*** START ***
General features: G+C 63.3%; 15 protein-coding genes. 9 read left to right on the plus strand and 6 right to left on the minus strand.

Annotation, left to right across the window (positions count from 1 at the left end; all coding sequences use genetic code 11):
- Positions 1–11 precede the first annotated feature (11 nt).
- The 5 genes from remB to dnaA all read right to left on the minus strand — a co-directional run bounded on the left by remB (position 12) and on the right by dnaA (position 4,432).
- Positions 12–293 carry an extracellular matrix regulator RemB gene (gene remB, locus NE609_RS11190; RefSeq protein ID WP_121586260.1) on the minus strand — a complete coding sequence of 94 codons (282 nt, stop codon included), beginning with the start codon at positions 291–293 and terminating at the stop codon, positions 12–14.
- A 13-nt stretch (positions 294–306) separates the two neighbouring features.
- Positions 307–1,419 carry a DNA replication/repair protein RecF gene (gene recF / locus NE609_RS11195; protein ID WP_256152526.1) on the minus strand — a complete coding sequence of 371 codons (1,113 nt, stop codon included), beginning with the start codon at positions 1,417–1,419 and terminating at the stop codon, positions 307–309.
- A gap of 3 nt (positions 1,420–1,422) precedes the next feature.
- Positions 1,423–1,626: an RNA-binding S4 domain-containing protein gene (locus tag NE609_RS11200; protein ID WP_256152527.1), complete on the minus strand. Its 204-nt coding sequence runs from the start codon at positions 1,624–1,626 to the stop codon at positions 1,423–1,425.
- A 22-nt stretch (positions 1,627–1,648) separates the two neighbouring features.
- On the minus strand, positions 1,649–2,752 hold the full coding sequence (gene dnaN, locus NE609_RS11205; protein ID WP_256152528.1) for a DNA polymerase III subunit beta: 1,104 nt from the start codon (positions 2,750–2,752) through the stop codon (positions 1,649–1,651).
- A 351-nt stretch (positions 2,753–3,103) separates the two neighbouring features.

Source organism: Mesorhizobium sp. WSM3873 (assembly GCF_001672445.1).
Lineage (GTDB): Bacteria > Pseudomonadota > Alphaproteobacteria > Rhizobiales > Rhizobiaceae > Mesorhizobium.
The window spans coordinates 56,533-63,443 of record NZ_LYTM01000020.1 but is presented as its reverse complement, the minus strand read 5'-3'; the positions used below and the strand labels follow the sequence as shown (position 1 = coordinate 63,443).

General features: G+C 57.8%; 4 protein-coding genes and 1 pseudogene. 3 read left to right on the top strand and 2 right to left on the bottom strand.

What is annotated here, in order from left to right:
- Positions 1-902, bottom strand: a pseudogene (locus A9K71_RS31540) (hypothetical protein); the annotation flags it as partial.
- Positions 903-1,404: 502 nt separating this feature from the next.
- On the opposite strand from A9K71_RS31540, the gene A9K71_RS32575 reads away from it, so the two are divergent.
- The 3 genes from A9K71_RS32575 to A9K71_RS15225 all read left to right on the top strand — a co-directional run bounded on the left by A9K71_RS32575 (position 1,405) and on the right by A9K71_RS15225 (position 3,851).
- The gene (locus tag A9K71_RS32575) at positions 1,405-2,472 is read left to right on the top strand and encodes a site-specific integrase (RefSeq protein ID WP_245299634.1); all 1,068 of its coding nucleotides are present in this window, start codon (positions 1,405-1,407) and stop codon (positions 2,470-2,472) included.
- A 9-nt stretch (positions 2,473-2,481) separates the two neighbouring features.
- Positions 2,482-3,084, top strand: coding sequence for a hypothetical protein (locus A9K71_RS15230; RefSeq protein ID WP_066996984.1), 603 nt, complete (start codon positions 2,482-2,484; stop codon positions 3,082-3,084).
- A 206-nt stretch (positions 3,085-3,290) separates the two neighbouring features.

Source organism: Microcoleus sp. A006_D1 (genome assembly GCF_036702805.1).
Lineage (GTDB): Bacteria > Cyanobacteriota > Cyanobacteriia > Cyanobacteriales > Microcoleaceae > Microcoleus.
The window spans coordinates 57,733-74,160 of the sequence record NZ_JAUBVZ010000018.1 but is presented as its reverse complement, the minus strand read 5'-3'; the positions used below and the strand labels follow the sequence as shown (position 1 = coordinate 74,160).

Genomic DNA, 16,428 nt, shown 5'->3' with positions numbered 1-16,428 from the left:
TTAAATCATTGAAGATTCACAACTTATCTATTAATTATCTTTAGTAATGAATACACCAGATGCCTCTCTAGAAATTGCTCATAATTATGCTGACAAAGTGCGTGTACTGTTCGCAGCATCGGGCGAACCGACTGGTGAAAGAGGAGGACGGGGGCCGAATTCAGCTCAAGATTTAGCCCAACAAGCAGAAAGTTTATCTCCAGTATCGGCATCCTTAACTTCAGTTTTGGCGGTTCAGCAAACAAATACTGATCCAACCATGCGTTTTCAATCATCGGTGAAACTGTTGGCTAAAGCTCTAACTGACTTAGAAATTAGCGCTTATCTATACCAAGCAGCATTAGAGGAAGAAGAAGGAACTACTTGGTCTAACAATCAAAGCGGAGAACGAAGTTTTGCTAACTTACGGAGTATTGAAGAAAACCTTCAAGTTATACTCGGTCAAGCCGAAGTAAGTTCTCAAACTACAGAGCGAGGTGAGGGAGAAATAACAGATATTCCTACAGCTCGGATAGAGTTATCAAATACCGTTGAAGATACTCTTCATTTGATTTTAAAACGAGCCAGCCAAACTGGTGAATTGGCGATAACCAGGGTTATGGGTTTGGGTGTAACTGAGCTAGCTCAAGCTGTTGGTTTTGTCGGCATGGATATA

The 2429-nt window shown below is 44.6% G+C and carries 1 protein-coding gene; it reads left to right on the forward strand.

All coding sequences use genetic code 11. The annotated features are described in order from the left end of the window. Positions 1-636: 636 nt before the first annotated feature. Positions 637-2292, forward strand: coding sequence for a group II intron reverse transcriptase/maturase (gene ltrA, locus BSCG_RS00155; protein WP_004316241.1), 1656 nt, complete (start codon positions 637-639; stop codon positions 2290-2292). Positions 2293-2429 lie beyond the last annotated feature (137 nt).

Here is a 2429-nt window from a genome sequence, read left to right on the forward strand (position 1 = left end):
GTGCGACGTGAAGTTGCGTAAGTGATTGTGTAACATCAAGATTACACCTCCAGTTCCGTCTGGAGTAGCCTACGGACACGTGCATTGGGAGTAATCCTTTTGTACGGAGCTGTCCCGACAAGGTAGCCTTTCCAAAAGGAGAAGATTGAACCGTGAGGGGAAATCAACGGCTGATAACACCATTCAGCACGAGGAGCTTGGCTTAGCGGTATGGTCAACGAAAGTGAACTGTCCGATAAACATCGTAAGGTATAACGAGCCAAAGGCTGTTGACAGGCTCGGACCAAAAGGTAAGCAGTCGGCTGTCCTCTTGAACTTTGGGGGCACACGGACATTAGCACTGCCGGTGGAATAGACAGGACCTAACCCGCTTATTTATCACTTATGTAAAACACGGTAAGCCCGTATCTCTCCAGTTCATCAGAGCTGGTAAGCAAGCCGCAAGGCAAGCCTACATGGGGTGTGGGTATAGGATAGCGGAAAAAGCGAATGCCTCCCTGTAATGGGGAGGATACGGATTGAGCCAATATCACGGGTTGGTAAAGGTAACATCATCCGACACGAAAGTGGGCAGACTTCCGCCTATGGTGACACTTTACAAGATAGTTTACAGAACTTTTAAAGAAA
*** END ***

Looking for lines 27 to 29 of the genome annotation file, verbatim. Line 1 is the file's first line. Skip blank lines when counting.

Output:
Lineage (GTDB): Bacteria > Cyanobacteriota > Cyanobacteriia > Cyanobacteriales > Microcoleaceae > Microcoleus.
The window spans coordinates 57,733-74,160 of the sequence record NZ_JAUBVZ010000018.1 but is presented as its reverse complement, the minus strand read 5'-3'; the positions used below and the strand labels follow the sequence as shown (position 1 = coordinate 74,160).

Genomic DNA, 16,428 nt, shown 5'->3' with positions numbered 1-16,428 from the left: